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Four Black Women Lawyers who Paved the Way for Generations to Come

20 Feb 2023 9:55 AM | Sandra Buhain (Administrator)

In honour of Black History Month, Young Women in Law would like to highlight the accomplishments and contributions of Charlotte Ray, Violet King, Corrine Sparks, and Constance Baker Motley, four trailblazing Black women lawyers.  Each of these accomplished lawyers were responsible for many firsts in their careers, breaking barriers for women following in their footsteps.

Charlotte Ray

Charlotte Ray was the first African American woman lawyer in the U.S. and the third woman in the U.S. to earn a law degree. Ray graduated from Howard University Law School in 1872.  She began as a sole practitioner, opening her law office in Washington, D.C. to practice commercial law. Ray ran her sole practice for several years, but unfortunately had to close it down due to a lack of business likely as a result of the prejudice she faced at the time. Ray then moved to New York where she worked as a public school teacher and joined the National Association of Colored Women to advocate for the rights of women and African Americans.

Violet King

Violet King was the first Black graduate of the University of Alberta and one of only four women enrolled at its law school. King became the first Black woman to practice law in Canada.  After articling in criminal law, King accepted a position with the Department of Citizenship and Immigration. She later became the executive director of the National Council of YMCAs Organizational Development Group in New York City and was the first woman to hold the position within the YMCA.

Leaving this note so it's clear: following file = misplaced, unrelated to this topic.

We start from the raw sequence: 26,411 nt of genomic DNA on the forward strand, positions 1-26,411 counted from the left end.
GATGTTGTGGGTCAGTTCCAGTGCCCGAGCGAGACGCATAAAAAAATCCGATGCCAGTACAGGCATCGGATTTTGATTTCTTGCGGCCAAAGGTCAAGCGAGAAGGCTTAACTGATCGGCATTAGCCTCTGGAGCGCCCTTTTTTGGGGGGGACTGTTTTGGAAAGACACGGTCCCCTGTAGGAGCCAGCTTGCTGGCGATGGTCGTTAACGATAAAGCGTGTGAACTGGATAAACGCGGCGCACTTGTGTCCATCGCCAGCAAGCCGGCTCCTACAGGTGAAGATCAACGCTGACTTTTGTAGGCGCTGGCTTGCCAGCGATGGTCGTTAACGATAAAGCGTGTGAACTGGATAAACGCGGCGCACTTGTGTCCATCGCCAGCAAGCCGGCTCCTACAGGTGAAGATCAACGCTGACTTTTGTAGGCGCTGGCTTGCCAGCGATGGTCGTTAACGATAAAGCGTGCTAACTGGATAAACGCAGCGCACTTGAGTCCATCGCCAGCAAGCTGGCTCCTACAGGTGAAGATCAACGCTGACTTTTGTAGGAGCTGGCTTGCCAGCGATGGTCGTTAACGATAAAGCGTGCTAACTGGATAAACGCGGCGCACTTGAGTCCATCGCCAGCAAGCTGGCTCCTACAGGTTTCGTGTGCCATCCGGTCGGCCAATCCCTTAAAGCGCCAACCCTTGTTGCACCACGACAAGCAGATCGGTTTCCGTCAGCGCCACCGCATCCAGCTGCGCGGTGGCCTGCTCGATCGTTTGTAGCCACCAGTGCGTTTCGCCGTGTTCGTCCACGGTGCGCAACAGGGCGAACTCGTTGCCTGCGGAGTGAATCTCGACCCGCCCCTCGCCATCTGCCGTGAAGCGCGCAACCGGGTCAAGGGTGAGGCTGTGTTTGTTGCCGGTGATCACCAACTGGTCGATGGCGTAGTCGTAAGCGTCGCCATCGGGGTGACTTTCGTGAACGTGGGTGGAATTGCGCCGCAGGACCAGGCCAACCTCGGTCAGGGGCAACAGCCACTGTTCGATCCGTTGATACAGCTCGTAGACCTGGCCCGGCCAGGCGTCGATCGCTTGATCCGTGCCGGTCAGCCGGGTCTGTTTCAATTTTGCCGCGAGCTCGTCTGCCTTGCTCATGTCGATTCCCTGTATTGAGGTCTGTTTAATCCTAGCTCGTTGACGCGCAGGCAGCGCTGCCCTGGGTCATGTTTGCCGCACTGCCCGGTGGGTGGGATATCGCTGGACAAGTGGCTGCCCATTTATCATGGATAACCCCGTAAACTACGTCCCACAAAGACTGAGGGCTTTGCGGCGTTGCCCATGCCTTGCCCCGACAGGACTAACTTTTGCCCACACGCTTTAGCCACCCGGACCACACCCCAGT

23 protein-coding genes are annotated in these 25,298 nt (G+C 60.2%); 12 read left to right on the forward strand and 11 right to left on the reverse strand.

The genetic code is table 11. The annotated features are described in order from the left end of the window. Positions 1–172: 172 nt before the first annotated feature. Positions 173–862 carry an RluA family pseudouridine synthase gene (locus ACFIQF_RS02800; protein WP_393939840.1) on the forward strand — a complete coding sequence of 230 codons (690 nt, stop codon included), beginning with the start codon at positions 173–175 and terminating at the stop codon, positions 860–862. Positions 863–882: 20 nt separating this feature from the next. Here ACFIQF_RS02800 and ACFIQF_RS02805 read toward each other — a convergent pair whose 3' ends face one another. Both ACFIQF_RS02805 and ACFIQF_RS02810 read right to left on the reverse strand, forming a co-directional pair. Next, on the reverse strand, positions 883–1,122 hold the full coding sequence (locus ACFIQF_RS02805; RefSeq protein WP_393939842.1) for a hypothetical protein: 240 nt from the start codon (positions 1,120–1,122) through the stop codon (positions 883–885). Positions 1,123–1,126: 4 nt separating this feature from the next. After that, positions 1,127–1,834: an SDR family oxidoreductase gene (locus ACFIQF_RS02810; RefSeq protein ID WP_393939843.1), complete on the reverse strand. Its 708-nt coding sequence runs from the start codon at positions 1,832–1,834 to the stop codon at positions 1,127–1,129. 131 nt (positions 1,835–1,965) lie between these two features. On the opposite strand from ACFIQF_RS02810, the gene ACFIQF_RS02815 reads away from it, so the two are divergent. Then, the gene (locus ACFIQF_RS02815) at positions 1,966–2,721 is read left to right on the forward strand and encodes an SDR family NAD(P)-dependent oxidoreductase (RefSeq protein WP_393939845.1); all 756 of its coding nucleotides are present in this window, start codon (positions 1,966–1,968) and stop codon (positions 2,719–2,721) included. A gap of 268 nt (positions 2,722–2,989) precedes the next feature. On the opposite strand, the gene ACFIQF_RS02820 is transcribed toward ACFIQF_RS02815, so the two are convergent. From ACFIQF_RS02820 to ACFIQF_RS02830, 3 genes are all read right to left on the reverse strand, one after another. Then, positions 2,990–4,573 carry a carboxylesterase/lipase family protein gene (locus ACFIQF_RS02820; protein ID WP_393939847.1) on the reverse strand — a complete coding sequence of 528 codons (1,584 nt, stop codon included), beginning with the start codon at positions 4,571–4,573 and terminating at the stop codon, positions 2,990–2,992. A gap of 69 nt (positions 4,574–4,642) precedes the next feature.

Corrine Sparks

The Hon. Judge Corrine Sparks was the first Black woman to serve on the bench in Canada.   Sparks attended the Schulich School of Law at Dalhousie University, where she was the only Black woman in her class of 120 students.  Sparks practiced family law in Nova Scotia for several years and went on to have a long and successful career presiding on the Family Court of Nova Scotia.  She recently retired from the bench at the end of 2021 and now serves as a commissioner adjudicating land ownership disputes in historic African Nova Scotian communities.

Constance Baker Motley

Constance Baker Motley was the first African American woman appointed to the federal judiciary.  Baker Motley received her law degree from Columbia University in 1946.  After graduating, she joined the staff of the NAACP Legal Defense and Educational Fund, Inc., an organization devoted to racial justice and led by Thurgood Marshall.  Baker Motley had a storied legal career, representing Martin Luther King Jr. and arguing ten cases at the Supreme Court while with NAACP Legal Defense.  In 1966, she was appointed to the U.S. District Court for the Southern District of New York.

Katrina Kairys practices charity and not-for-profit law at Patel Kairys Law.  She completed her undergraduate degree at McGill University and obtained her J.D. from the University of Toronto Faculty of Law.  Katrina practiced charity and not-for-profit law at a national law firm for several years prior to co-founding Patel Kairys Law.

Katrina is a director of ACCESS Community Capital Fund, a charity based in Toronto, and she volunteers as a member-at-large of the Ontario Bar Association Charities and Not-for-Profit Law Section Executive. Katrina has authored articles in the Estates, Trusts & Pensions Journal, Canadian Tax Foundation Conference Report and Ontario Bar Association Section Insider.

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